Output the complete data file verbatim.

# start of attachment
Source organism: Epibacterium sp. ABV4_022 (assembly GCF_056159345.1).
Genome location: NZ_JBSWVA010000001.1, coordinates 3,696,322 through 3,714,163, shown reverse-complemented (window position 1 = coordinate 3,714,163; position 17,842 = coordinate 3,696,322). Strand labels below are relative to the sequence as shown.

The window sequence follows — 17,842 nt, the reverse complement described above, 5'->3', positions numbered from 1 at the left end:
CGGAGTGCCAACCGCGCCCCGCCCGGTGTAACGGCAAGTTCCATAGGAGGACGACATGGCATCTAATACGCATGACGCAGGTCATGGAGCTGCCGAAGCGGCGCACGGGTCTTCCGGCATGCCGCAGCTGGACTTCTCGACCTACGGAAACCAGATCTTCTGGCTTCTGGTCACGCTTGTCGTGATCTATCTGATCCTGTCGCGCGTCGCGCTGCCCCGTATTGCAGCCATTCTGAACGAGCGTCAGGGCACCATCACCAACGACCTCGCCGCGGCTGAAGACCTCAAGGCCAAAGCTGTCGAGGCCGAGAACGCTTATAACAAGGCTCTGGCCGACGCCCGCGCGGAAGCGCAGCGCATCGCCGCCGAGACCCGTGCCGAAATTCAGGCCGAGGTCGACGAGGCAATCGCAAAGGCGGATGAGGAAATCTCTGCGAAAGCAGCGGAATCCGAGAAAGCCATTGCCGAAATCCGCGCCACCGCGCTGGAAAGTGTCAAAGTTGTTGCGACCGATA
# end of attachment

Source organism: Epibacterium sp. ABV4_022 (assembly GCF_056159345.1).
Genome location: NZ_JBSWVA010000001.1, coordinates 3,696,322 through 3,714,163, shown reverse-complemented (window position 1 = coordinate 3,714,163; position 17,842 = coordinate 3,696,322). Strand labels below are relative to the sequence as shown.

The window sequence follows — 17,842 nt, the reverse complement described above, 5'->3', positions numbered from 1 at the left end:
CGGAGTGCCAACCGCGCCCCGCCCGGTGTAACGGCAAGTTCCATAGGAGGACGACATGGCATCTAATACGCATGACGCAGGTCATGGAGCTGCCGAAGCGGCGCACGGGTCTTCCGGCATGCCGCAGCTGGACTTCTCGACCTACGGAAACCAGATCTTCTGGCTTCTGGTCACGCTTGTCGTGATCTATCTGATCCTGTCGCGCGTCGCGCTGCCCCGTATTGCAGCCATTCTGAACGAGCGTCAGGGCACCATCACCAACGACCTCGCCGCGGCTGAAGACCTCAAGGCCAAAGCTGTCGAGGCCGAGAACGCTTATAACAAGGCTCTGGCCGACGCCCGCGCGGAAGCGCAGCGCATCGCCGCCGAGACCCGTGCCGAAATTCAGGCCGAGGTCGACGAGGCAATCGCAAAGGCGGATGAGGAAATCTCTGCGAAAGCAGCGGAATCCGAGAAAGCCATTGCCGAAATCCGCGCCACCGCGCTGGAAAGTGTCAAAGTTGTTGCGACCGATA